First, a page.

Social Distancing Transport Effect

Scary times ahead when public transport reappears as a travel option.

After years of attempts to get us all to use public transport the restrictions of social distancing (SD) is about to give us a right banger of a headache. Airlines are saying they only make money when their aircraft are full. SD could see every other seat being left unoccupied which causes a conundrum. Pilot and co pilot will have to sit on opposite wings and in seat service will comprise of a trolley on tracks reciprocating up and down the aircraft on a help yourself basis. Window seats guys will be ignored.

Even worse the airport chaps say check in and boarding could take four hours. This means the holding capacity of airports, where we are marshalled through the various sections; immigration, security, duty free, and departure lounge will all have twice the number of people drifting through compared to the current two hours sequence. People will be searching for non existent coffee shops to while away the waiting time.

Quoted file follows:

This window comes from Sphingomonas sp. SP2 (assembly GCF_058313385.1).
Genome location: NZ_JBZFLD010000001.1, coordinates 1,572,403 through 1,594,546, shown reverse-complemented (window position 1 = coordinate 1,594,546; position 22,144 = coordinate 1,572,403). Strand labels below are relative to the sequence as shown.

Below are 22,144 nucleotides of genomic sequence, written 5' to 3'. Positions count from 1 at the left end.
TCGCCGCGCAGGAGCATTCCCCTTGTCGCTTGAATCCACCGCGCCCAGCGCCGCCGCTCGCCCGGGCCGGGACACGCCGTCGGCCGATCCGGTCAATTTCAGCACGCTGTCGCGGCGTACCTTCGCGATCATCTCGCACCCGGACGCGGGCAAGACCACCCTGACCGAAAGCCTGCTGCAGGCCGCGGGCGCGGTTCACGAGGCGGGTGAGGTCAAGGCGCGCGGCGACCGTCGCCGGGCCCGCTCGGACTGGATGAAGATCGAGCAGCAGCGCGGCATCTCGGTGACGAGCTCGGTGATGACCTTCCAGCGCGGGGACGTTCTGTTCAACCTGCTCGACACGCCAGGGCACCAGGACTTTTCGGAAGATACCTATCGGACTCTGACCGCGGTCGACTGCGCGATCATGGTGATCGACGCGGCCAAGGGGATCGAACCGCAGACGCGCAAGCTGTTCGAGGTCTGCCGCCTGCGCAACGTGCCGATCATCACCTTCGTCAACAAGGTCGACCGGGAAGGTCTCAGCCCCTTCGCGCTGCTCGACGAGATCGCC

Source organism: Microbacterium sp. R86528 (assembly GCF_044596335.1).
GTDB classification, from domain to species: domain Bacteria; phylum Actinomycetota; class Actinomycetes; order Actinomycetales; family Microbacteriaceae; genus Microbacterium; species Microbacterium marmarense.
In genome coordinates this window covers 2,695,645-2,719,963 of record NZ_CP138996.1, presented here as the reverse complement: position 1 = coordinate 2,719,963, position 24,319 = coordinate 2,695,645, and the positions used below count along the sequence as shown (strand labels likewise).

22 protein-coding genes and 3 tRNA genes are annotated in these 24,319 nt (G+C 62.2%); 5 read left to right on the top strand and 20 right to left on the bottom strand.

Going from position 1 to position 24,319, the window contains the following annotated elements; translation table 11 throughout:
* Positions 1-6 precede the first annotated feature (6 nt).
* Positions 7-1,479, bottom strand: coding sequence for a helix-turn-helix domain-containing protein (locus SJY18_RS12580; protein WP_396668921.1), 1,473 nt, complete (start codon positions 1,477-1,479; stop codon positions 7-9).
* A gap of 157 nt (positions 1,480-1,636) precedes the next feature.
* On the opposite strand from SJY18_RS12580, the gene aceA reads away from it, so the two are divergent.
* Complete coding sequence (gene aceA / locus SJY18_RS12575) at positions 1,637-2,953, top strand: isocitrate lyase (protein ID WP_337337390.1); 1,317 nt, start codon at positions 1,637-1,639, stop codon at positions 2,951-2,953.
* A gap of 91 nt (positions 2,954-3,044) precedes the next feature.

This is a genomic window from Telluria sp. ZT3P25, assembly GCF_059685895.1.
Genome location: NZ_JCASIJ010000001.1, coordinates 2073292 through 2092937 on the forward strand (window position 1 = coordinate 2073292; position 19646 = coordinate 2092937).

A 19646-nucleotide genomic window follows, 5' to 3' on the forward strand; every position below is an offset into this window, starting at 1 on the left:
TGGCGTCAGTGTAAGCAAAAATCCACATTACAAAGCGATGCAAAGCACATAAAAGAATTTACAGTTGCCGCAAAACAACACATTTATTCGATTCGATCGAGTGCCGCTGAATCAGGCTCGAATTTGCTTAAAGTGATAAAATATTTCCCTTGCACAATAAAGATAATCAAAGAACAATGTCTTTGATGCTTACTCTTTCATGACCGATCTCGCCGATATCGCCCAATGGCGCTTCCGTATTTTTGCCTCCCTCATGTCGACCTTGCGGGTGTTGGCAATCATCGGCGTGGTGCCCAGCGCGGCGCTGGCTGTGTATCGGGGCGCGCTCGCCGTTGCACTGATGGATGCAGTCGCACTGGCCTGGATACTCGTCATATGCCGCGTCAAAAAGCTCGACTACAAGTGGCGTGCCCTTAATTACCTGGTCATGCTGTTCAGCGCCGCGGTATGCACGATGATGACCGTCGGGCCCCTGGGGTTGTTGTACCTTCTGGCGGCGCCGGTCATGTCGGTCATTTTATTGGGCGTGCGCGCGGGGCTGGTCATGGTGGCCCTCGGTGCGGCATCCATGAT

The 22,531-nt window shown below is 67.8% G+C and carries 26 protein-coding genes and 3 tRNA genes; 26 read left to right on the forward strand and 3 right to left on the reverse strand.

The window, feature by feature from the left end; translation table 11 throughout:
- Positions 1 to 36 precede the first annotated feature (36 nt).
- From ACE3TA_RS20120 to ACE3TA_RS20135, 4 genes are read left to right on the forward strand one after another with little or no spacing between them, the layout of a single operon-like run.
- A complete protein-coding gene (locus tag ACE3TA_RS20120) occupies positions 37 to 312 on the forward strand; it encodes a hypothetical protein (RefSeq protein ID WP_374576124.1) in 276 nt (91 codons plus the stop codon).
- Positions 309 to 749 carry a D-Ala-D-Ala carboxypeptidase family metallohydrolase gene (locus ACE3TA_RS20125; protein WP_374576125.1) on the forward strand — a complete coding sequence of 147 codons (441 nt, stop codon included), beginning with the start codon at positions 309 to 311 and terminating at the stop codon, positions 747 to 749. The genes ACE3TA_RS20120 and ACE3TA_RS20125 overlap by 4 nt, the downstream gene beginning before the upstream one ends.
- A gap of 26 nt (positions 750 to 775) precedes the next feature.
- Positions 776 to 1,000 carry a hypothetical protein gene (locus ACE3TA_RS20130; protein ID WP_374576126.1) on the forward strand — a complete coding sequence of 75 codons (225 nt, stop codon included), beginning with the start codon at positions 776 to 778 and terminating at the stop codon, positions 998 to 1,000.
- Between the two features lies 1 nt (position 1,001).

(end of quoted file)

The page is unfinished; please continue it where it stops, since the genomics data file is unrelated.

Security checks will be an endless process. The body frisk being handled from two metres away using long poles, cattle prods and tasers. Your cabin luggage will be a thing of the past as it will be impossible to check so everything will be shoved down a crusher chute – you collect the squashed remains if you must.

Trains will be equipped with 36 carriages. On certain routes the train will stretch the length between two stations, thus allowing you to walk down the length of the train, get your hour’s exercise in, without the train moving.

To avoid the poor driver buses will need you to enter via the middle door (if it has one) and leave via the emergency exit window at the back. If it hasn’t got a middle door you need to wait for the next one etc.

Cars will need to use every other car park places. This will be marvellous news to the twats in big SUV’s and fancy motors who already park using this principle. Insurance claims for supermarket trolley dings will be eliminated.

Alistair Owens

The meandering thoughts of someone with too much time on his hands. Tending to see the obscure and irrelevant in most events I have been forced to record this by family members as a means of diverting attention away from them. But I see their plan.

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